The other method involved capturing the original radio signal on 2-inch analog magnetic tapes.  These analog tapes were digitized on primitive UNIVAC supercomputers for scientific analysis of the lunar surface.  The analysis of these tapes initially helped NASA avoid boulders and steep slopes that might endanger the crewed landing, but have otherwise gone largely unused over the past 50 years.

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LOIRP Photograph, Farside of the Moon (South) taken with telephoto lens.  Original photograph taken on Lunar Orbiter 2, November 20, 1966.  Local Identifier: 255-LO-2-2075_H2
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LOIRP Photograph, Farside of the Moon (South) taken with wide-angle lens. Original photograph taken on Lunar Orbiter 2, November 20, 1966. Local Identifier: 255-LO-2-2075_M

From 1968 through 1987 the analog tapes were in the custody of the National Archives in Suitland, Maryland. Thanks to the efforts of Nancy Evans, the co-founder of the NASA Planetary Data System and officials from NARA, the tapes were transferred from NARA to NASA’s Jet Propulsion Laboratory (JPL) in 1988. Evan’s JPL team acquired the last surviving tape drives that could play the tapes, but was not able to convince NASA to fund the image recovery, thus the tapes sat in NASA storage for decades.

Upon retirement from NASA, Evans obtained the tape drives as salvage and stored them in a horse barn on her property. It was not until 2007 that Dennis Wingo and Keith Cowing, self-described technoarcheologists, took custody of the tapes and began work restoring the original hi-resolution images in a project known as the Lunar Orbiter Image Recovery Project (LOIRP).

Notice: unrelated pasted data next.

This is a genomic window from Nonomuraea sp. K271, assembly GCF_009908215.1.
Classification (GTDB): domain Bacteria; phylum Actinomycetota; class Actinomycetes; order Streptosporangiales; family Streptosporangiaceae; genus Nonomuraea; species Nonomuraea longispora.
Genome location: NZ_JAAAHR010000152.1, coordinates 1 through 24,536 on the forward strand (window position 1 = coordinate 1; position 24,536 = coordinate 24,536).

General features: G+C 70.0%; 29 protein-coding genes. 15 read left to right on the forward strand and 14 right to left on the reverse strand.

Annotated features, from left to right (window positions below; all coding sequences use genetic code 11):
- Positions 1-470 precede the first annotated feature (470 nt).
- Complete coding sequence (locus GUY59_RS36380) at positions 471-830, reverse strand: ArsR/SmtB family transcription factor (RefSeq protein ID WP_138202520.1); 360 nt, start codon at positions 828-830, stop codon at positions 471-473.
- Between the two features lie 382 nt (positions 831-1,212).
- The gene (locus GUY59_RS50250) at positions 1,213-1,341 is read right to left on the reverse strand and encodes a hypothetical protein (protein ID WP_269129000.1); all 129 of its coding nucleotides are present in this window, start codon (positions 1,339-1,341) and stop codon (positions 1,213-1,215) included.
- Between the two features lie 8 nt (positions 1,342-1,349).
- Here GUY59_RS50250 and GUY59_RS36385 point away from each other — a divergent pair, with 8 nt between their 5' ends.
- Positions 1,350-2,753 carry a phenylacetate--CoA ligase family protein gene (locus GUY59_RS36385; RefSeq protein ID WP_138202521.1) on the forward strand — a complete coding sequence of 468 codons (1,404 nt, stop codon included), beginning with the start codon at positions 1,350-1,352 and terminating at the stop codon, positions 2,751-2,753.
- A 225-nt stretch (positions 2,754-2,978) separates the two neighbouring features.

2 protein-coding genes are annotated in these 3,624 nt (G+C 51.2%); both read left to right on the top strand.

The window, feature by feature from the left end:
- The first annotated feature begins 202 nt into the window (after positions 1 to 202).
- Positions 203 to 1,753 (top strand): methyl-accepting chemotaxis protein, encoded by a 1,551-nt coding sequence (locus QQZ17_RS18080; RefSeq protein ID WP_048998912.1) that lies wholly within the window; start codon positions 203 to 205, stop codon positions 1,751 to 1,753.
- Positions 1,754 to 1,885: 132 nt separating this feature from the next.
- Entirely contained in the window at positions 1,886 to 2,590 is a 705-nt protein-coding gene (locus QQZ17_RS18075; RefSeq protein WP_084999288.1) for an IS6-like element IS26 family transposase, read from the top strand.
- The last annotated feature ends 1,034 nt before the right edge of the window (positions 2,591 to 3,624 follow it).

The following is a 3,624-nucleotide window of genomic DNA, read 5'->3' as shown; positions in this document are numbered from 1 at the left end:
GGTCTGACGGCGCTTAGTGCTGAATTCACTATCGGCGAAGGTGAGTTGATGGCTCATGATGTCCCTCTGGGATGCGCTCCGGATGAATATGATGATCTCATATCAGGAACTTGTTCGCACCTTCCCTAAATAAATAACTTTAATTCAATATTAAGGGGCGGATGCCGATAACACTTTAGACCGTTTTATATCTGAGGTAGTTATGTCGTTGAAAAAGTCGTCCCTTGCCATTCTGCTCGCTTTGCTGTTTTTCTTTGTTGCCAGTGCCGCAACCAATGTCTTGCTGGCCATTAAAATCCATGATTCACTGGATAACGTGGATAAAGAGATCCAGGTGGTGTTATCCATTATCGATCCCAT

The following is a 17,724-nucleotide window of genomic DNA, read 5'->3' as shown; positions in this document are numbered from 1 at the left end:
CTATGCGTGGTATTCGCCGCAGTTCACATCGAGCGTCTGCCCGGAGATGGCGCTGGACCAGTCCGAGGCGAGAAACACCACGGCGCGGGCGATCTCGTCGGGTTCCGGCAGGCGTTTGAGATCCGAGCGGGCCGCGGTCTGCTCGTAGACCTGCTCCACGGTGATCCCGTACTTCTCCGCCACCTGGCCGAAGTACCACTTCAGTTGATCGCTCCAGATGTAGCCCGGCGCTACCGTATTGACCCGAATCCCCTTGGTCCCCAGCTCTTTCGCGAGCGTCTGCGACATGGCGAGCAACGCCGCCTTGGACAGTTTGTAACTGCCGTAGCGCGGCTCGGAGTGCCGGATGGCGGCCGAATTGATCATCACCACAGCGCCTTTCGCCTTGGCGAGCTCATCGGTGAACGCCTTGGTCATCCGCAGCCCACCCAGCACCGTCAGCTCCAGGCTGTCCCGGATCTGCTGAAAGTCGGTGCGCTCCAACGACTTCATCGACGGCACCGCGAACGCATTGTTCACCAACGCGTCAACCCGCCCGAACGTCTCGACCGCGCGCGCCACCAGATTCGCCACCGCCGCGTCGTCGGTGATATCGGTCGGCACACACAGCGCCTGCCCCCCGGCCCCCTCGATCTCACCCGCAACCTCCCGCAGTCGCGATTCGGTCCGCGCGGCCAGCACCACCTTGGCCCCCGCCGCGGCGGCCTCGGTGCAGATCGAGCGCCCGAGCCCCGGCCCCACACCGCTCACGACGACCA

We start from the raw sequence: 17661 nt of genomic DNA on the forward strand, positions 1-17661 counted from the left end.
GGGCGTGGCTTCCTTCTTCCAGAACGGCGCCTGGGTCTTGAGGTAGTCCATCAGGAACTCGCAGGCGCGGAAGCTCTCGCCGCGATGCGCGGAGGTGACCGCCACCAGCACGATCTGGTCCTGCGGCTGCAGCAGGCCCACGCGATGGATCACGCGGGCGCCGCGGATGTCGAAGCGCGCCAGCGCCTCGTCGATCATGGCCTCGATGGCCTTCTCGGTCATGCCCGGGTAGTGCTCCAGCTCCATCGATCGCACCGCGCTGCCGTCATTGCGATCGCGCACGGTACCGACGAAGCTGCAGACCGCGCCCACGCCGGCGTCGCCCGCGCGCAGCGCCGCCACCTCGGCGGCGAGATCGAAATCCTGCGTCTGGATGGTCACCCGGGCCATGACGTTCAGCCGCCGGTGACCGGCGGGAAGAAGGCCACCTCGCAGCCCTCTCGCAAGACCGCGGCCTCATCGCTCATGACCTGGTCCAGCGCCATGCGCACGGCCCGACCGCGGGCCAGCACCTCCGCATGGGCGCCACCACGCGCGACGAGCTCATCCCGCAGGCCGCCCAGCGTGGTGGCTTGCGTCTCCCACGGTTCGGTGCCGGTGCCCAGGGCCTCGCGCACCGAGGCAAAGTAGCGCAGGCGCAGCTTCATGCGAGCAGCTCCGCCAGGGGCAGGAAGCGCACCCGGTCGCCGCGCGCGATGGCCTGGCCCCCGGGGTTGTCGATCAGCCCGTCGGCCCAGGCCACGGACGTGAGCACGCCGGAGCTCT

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LOIRP Photograph, View of the Tycho Crater. Original photograph taken on Lunar Orbiter 5, August 15, 1967. Local Identifier: 255-LO-5-5125_M

The Lunar Orbiter Image Recovery Project team went to incredible lengths to create the hi-resolution photographs from the original data tapes.  Working out of an abandoned McDonalds at NASA’s Ames Research Center, affectionately called McMoons, the team of engineers worked tirelessly to get machines that could read the antiquated data tapes and convert the raw radio signal to image data. Ten years and approximately 1500 tapes later, the photographs from the Lunar Obiter missions were re-born.